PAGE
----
terry
     
  12. motorhomer

    motorhomer Read Only Funster

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    I am pretty sure that the Ace vans were slightly upmarket swift sundance based.

    These did not have alco chassis, but had the standard Fiat chassis.

    The swift kontiki had alco, not sure that there ever was an Ace equivalent but the Milano certainly was not a kontiki equivalent.

    So I would be pretty sure this is the standard Fiat with leaf springs. But its easy to see to make sure.
     
  13. Daisy2

    Daisy2 Read Only Funster

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    Thanks, yes this is just standard springs, not an Al-ko chassis.

    Thanks Terry, but unfortunately the suspension issue is essential rather than a nice-to-have....that or remove the towbar and rear corner steadies (not something I've had fitted) as we are grounding just trying to get in and out of petrol stations - and I'm not talking about those on the side of a mountain or anything :Wink: Dealer agrees the towbar is sitting very low and if we are grounding in petrol stations we are likely to have problems. They offered to remove the towbar/steadies or suggested that I look at fitting the air suspension. As I've also had some problems with handling on the motorway, and don't really want to remove the towbar etc, I've decided to go with the air suspension. Thanks for the advice about the cambelt though....will get that done asap.

    Daisy2
     
  14. Terry

    Terry Funster

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    No problem Daisy it sounds like you have already tried it :thumb:The air will give you extra ins you need and a lot better ride :thumb: If it does not give the required height you will need to get a extra leaf put into the springs :thumb:I did that on a van and it made about 4 ins to the height at the rear
    terry
     
  15. pappajohn

    pappajohn Funster Life Member

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    remove the towbar and steadies to give some clearance !!!!!:RollEyes:

    a bit like removing the exhaust 'cos its too quiet :Doh:it'll solve the problem but not an ideal solution.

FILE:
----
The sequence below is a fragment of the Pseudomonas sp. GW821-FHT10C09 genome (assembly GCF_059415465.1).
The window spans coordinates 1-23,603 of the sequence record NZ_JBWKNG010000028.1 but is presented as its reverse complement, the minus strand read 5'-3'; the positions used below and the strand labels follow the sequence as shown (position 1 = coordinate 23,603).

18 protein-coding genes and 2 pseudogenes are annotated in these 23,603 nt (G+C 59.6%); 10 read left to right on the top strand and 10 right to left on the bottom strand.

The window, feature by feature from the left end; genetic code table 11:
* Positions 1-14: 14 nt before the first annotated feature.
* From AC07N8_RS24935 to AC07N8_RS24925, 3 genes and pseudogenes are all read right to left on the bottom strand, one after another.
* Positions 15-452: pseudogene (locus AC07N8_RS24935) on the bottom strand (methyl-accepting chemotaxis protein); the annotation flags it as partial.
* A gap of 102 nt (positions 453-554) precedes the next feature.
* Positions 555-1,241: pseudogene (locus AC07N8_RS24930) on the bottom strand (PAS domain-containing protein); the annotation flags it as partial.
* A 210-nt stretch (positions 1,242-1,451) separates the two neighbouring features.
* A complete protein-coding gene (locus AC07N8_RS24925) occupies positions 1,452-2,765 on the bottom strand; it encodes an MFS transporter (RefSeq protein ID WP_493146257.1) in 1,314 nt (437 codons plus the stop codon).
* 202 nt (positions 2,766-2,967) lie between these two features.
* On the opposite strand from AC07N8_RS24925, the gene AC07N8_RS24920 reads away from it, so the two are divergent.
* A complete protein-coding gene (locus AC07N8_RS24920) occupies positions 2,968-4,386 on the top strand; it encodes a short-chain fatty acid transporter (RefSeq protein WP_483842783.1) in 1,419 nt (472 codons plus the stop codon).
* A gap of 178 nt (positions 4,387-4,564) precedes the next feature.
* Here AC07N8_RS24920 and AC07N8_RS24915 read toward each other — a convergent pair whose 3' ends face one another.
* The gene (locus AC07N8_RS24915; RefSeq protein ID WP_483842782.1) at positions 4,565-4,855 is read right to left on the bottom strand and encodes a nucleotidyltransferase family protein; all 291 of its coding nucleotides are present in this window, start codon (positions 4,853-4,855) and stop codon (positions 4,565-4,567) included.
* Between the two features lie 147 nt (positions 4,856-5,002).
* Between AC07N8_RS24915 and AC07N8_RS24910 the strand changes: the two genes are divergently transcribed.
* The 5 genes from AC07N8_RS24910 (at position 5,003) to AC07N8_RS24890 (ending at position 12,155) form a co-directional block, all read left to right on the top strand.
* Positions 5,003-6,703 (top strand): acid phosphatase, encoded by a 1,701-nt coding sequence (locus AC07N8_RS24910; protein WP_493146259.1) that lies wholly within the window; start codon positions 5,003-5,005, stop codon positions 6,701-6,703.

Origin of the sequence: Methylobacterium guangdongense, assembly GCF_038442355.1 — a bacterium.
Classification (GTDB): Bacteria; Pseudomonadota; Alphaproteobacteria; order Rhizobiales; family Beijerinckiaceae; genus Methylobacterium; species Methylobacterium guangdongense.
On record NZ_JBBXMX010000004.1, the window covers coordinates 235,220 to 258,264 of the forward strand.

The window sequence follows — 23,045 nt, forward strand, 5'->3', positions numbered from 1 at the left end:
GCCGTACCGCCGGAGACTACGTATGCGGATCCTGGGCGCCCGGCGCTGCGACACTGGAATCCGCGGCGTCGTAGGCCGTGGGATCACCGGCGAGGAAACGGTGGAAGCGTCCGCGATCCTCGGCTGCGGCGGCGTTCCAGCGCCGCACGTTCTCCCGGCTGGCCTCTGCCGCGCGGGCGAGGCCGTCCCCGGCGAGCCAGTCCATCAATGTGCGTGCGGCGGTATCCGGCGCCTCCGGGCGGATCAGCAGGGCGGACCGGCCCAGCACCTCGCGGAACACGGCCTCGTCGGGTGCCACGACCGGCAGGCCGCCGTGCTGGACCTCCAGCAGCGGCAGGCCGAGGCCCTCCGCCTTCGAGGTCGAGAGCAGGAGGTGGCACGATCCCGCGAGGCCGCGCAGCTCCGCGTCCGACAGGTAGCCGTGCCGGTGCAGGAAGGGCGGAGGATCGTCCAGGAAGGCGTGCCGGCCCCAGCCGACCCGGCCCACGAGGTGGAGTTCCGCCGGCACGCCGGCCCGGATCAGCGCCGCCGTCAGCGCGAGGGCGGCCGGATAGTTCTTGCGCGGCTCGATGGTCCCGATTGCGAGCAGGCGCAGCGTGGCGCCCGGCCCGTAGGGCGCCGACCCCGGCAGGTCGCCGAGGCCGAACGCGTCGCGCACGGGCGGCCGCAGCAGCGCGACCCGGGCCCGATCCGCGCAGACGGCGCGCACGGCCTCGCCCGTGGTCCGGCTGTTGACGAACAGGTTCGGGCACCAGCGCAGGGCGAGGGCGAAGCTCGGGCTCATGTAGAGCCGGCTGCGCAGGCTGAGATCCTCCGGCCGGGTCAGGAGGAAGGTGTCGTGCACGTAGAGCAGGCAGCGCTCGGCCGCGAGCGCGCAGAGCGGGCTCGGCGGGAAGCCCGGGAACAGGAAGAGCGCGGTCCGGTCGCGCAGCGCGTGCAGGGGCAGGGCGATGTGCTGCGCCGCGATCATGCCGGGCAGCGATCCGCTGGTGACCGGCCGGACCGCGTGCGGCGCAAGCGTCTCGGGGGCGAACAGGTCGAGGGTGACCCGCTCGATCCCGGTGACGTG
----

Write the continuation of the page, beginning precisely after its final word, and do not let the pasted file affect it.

i still say if it grounds so easily there is definately something seriously amiss with the rear suspension. :Eeek:

    are you sure you definitely aren't overloaded on the rear ?
     
  16. pappajohn

    pappajohn Funster Life Member

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    stops in the rear bumper !

    they are called bump stops and are fitted on the chassis.

    these are two rubber 'cones', one each side, which sit directly above the rear axle/spring clamps.
    these prevent the axle from hitting the chassis, absorbing the impact.

    there should be some clearance between the stops and axle...maybe an inch or two minimum....sagging/weak springs will allow the axle to be in constant contact with the stops giving quite a hard ride.
     
  17. Daisy2

    Daisy2 Read Only Funster

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    Thanks Pappajohn. Was kind of my thought too....hence I declined the offer to remove it. Means I'm landed with an unexpected expense but I clearly wasn't going to get any further with the dealership :Sad: Am hoping this place in Poole are going to be able to give me a better assessment of the situation! Will see if I can find these bump stops and take a look myself. Definitely not overloaded at the rear...hardly anything in the van and although the weighbridge can't give accurate individual axel weights, it was correct to within about 120kg, and even adding that in total to the rear axel reading we were well within range. It used to be so easy just getting in my little old campervan and setting off! :RollEyes:

    Really appreciate everyone's help on this :BigGrin:

    Daisy2